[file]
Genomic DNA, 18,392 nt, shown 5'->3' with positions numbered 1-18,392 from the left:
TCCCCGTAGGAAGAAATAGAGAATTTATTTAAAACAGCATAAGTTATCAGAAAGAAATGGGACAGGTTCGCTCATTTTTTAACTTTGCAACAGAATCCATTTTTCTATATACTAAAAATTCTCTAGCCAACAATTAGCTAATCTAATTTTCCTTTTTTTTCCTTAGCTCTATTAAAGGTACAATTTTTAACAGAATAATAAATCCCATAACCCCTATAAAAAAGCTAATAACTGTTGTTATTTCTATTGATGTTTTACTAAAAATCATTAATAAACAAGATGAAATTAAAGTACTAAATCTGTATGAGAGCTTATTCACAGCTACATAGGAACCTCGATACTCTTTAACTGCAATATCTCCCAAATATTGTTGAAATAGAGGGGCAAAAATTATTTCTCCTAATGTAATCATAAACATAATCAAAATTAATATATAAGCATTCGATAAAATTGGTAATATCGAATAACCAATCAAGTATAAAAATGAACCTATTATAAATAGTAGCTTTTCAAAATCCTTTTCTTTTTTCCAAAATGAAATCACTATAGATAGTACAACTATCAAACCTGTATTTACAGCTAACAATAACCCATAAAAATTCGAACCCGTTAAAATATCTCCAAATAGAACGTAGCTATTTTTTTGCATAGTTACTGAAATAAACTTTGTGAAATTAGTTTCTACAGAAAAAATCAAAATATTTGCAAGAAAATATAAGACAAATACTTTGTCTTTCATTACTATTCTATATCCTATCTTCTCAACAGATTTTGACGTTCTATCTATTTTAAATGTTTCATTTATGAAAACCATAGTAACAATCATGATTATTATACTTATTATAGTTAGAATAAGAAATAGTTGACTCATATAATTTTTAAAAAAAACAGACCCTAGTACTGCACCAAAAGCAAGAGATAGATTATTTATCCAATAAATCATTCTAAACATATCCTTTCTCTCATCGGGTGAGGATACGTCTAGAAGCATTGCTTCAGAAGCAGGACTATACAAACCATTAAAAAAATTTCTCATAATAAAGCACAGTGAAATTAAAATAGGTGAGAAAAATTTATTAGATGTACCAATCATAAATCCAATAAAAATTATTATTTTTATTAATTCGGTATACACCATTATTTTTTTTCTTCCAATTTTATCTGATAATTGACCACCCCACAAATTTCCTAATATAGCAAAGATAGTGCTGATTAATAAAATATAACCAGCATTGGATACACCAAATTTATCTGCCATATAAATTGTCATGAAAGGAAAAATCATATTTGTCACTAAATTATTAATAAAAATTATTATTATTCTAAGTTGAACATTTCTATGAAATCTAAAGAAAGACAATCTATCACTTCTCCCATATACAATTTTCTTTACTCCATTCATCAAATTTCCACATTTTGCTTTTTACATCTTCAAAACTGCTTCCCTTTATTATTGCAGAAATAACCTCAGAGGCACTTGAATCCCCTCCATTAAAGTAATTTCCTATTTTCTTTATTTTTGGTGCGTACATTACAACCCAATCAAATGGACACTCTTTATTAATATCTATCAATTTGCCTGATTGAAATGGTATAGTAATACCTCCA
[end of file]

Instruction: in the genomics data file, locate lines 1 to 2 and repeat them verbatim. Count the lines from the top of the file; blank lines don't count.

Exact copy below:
Genomic DNA, 18,392 nt, shown 5'->3' with positions numbered 1-18,392 from the left:
TCCCCGTAGGAAGAAATAGAGAATTTATTTAAAACAGCATAAGTTATCAGAAAGAAATGGGACAGGTTCGCTCATTTTTTAACTTTGCAACAGAATCCATTTTTCTATATACTAAAAATTCTCTAGCCAACAATTAGCTAATCTAATTTTCCTTTTTTTTCCTTAGCTCTATTAAAGGTACAATTTTTAACAGAATAATAAATCCCATAACCCCTATAAAAAAGCTAATAACTGTTGTTATTTCTATTGATGTTTTACTAAAAATCATTAATAAACAAGATGAAATTAAAGTACTAAATCTGTATGAGAGCTTATTCACAGCTACATAGGAACCTCGATACTCTTTAACTGCAATATCTCCCAAATATTGTTGAAATAGAGGGGCAAAAATTATTTCTCCTAATGTAATCATAAACATAATCAAAATTAATATATAAGCATTCGATAAAATTGGTAATATCGAATAACCAATCAAGTATAAAAATGAACCTATTATAAATAGTAGCTTTTCAAAATCCTTTTCTTTTTTCCAAAATGAAATCACTATAGATAGTACAACTATCAAACCTGTATTTACAGCTAACAATAACCCATAAAAATTCGAACCCGTTAAAATATCTCCAAATAGAACGTAGCTATTTTTTTGCATAGTTACTGAAATAAACTTTGTGAAATTAGTTTCTACAGAAAAAATCAAAATATTTGCAAGAAAATATAAGACAAATACTTTGTCTTTCATTACTATTCTATATCCTATCTTCTCAACAGATTTTGACGTTCTATCTATTTTAAATGTTTCATTTATGAAAACCATAGTAACAATCATGATTATTATACTTATTATAGTTAGAATAAGAAATAGTTGACTCATATAATTTTTAAAAAAAACAGACCCTAGTACTGCACCAAAAGCAAGAGATAGATTATTTATCCAATAAATCATTCTAAACATATCCTTTCTCTCATCGGGTGAGGATACGTCTAGAAGCATTGCTTCAGAAGCAGGACTATACAAACCATTAAAAAAATTTCTCATAATAAAGCACAGTGAAATTAAAATAGGTGAGAAAAATTTATTAGATGTACCAATCATAAATCCAATAAAAATTATTATTTTTATTAATTCGGTATACACCATTATTTTTTTTCTTCCAATTTTATCTGATAATTGACCACCCCACAAATTTCCTAATATAGCAAAGATAGTGCTGATTAATAAAATATAACCAGCATTGGATACACCAAATTTATCTGCCATATAAATTGTCATGAAAGGAAAAATCATATTTGTCACTAAATTATTAATAAAAATTATTATTATTCTAAGTTGAACATTTCTATGAAATCTAAAGAAAGACAATCTATCACTTCTCCCATATACAATTTTCTTTACTCCATTCATCAAATTTCCACATTTTGCTTTTTACATCTTCAAAACTGCTTCCCTTTATTATTGCAGAAATAACCTCAGAGGCACTTGAATCCCCTCCATTAAAGTAATTTCCTATTTTCTTTATTTTTGGTGCGTACATTACAACCCAATCAAATGGACACTCTTTATTAATATCTATCAATTTGCCTGATTGAAATGGTATAGTAATACCTCCA